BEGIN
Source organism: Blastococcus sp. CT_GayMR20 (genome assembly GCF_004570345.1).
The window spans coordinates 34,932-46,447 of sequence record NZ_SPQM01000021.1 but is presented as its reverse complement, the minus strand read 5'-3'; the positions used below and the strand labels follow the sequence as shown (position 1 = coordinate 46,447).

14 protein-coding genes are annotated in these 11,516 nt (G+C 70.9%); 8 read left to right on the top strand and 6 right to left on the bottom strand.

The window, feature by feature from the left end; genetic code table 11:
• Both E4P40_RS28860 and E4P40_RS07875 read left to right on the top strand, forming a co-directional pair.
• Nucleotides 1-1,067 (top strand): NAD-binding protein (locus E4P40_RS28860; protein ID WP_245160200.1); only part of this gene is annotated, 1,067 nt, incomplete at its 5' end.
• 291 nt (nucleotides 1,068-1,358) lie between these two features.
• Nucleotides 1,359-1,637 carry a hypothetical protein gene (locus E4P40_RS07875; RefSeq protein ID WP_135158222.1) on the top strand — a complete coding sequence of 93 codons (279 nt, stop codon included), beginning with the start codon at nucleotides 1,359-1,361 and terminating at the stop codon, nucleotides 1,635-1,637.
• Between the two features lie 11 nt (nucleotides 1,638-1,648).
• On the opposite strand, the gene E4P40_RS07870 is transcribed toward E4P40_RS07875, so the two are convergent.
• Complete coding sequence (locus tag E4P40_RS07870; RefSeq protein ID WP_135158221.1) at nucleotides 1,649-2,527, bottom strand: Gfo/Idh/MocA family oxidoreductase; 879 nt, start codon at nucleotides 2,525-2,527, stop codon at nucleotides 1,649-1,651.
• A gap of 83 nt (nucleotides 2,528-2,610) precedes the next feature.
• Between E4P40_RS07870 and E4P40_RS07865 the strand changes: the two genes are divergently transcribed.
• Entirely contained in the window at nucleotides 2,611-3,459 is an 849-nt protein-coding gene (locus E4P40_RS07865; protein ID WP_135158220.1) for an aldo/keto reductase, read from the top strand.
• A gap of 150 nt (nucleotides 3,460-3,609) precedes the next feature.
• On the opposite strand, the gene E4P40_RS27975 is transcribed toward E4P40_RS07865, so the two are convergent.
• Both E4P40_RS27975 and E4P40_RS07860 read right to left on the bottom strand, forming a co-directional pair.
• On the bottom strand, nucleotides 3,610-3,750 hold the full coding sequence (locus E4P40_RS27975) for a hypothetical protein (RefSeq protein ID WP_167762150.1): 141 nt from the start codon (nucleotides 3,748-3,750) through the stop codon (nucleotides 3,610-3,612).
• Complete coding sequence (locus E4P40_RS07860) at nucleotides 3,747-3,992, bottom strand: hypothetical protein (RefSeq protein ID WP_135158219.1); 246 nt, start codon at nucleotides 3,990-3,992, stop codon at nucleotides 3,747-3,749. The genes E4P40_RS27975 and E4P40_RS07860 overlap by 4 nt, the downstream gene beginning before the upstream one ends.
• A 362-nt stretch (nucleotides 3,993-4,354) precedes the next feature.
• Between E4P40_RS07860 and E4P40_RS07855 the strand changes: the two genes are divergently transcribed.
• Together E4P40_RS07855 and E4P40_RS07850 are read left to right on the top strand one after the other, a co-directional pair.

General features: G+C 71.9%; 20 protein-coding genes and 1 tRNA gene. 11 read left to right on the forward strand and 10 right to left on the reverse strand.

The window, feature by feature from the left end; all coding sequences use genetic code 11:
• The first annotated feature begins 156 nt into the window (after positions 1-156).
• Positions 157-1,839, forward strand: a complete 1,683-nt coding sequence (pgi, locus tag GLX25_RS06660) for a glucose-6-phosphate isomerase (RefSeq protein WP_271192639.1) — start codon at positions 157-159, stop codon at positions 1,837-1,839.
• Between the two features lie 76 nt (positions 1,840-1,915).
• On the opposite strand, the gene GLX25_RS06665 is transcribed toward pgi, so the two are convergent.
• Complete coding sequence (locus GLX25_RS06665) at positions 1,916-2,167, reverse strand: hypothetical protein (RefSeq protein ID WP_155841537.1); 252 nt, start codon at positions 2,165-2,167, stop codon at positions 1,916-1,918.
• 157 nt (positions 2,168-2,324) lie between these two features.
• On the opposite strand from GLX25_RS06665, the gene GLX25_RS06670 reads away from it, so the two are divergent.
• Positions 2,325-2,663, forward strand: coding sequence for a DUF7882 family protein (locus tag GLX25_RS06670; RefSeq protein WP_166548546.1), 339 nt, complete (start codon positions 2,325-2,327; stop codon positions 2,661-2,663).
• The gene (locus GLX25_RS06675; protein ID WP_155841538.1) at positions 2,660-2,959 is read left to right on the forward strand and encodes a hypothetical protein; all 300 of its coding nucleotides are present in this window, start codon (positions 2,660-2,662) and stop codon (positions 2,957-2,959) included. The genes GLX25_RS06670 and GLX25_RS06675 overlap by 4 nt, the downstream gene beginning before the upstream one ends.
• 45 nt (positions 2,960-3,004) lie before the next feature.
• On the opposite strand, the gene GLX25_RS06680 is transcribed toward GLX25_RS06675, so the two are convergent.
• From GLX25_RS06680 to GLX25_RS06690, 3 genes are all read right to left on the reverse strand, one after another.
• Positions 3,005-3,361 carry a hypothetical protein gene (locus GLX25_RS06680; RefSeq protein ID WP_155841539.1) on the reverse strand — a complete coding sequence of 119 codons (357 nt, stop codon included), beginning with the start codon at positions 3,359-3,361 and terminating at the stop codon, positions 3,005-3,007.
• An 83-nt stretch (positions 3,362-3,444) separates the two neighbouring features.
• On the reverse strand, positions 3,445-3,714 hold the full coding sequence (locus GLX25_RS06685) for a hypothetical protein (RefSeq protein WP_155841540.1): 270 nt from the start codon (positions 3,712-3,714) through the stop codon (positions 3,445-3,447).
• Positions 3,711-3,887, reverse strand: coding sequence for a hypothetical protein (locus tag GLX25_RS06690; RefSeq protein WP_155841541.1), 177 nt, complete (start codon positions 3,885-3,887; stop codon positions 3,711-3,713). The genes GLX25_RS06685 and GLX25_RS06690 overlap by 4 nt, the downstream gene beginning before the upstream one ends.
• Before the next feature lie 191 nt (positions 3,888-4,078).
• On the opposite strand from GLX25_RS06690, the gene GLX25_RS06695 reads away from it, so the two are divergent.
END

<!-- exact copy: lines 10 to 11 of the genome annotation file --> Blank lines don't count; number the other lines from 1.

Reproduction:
• On the opposite strand, the gene E4P40_RS07870 is transcribed toward E4P40_RS07875, so the two are convergent.
• Complete coding sequence (locus tag E4P40_RS07870; RefSeq protein ID WP_135158221.1) at nucleotides 1,649-2,527, bottom strand: Gfo/Idh/MocA family oxidoreductase; 879 nt, start codon at nucleotides 2,525-2,527, stop codon at nucleotides 1,649-1,651.